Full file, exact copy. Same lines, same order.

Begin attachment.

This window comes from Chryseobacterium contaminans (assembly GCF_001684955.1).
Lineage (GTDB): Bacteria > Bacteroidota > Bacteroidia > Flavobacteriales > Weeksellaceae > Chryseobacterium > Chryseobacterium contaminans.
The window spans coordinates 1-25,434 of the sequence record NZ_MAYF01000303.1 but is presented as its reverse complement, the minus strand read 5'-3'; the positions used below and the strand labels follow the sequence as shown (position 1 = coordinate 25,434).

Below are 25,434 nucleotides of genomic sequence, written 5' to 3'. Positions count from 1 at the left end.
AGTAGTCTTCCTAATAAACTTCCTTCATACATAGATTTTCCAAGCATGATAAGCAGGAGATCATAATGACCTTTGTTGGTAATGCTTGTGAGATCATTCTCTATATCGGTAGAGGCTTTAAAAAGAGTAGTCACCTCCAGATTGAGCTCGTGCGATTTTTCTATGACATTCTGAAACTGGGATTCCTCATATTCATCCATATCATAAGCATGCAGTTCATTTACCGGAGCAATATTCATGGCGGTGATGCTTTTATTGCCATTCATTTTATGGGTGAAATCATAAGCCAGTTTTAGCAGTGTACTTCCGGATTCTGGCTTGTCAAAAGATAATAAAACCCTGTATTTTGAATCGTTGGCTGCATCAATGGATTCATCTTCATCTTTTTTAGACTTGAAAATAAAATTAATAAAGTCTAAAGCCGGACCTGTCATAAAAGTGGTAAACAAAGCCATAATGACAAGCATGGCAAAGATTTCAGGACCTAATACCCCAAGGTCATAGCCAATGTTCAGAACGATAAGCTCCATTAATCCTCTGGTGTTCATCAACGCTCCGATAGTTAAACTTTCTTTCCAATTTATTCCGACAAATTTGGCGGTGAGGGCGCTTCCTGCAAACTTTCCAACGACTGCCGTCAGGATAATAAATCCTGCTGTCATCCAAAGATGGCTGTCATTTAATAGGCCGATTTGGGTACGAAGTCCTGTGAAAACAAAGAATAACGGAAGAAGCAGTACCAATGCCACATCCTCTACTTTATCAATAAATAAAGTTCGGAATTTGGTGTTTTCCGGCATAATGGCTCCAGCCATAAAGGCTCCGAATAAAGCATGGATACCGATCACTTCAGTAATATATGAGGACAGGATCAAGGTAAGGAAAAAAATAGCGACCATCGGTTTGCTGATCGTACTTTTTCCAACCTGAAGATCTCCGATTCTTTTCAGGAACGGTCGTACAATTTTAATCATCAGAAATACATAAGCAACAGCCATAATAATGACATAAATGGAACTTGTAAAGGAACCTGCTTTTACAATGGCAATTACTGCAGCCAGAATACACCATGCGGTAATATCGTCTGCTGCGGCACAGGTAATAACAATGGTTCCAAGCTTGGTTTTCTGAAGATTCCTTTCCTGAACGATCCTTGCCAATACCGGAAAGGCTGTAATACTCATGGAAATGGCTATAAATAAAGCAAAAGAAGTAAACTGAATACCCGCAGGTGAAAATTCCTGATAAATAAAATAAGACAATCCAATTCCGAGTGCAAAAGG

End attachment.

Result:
This window comes from Chryseobacterium contaminans (assembly GCF_001684955.1).
Lineage (GTDB): Bacteria > Bacteroidota > Bacteroidia > Flavobacteriales > Weeksellaceae > Chryseobacterium > Chryseobacterium contaminans.
The window spans coordinates 1-25,434 of the sequence record NZ_MAYF01000303.1 but is presented as its reverse complement, the minus strand read 5'-3'; the positions used below and the strand labels follow the sequence as shown (position 1 = coordinate 25,434).

Below are 25,434 nucleotides of genomic sequence, written 5' to 3'. Positions count from 1 at the left end.
AGTAGTCTTCCTAATAAACTTCCTTCATACATAGATTTTCCAAGCATGATAAGCAGGAGATCATAATGACCTTTGTTGGTAATGCTTGTGAGATCATTCTCTATATCGGTAGAGGCTTTAAAAAGAGTAGTCACCTCCAGATTGAGCTCGTGCGATTTTTCTATGACATTCTGAAACTGGGATTCCTCATATTCATCCATATCATAAGCATGCAGTTCATTTACCGGAGCAATATTCATGGCGGTGATGCTTTTATTGCCATTCATTTTATGGGTGAAATCATAAGCCAGTTTTAGCAGTGTACTTCCGGATTCTGGCTTGTCAAAAGATAATAAAACCCTGTATTTTGAATCGTTGGCTGCATCAATGGATTCATCTTCATCTTTTTTAGACTTGAAAATAAAATTAATAAAGTCTAAAGCCGGACCTGTCATAAAAGTGGTAAACAAAGCCATAATGACAAGCATGGCAAAGATTTCAGGACCTAATACCCCAAGGTCATAGCCAATGTTCAGAACGATAAGCTCCATTAATCCTCTGGTGTTCATCAACGCTCCGATAGTTAAACTTTCTTTCCAATTTATTCCGACAAATTTGGCGGTGAGGGCGCTTCCTGCAAACTTTCCAACGACTGCCGTCAGGATAATAAATCCTGCTGTCATCCAAAGATGGCTGTCATTTAATAGGCCGATTTGGGTACGAAGTCCTGTGAAAACAAAGAATAACGGAAGAAGCAGTACCAATGCCACATCCTCTACTTTATCAATAAATAAAGTTCGGAATTTGGTGTTTTCCGGCATAATGGCTCCAGCCATAAAGGCTCCGAATAAAGCATGGATACCGATCACTTCAGTAATATATGAGGACAGGATCAAGGTAAGGAAAAAAATAGCGACCATCGGTTTGCTGATCGTACTTTTTCCAACCTGAAGATCTCCGATTCTTTTCAGGAACGGTCGTACAATTTTAATCATCAGAAATACATAAGCAACAGCCATAATAATGACATAAATGGAACTTGTAAAGGAACCTGCTTTTACAATGGCAATTACTGCAGCCAGAATACACCATGCGGTAATATCGTCTGCTGCGGCACAGGTAATAACAATGGTTCCAAGCTTGGTTTTCTGAAGATTCCTTTCCTGAACGATCCTTGCCAATACCGGAAAGGCTGTAATACTCATGGAAATGGCTATAAATAAAGCAAAAGAAGTAAACTGAATACCCGCAGGTGAAAATTCCTGATAAATAAAATAAGACAATCCAATTCCGAGTGCAAAAGG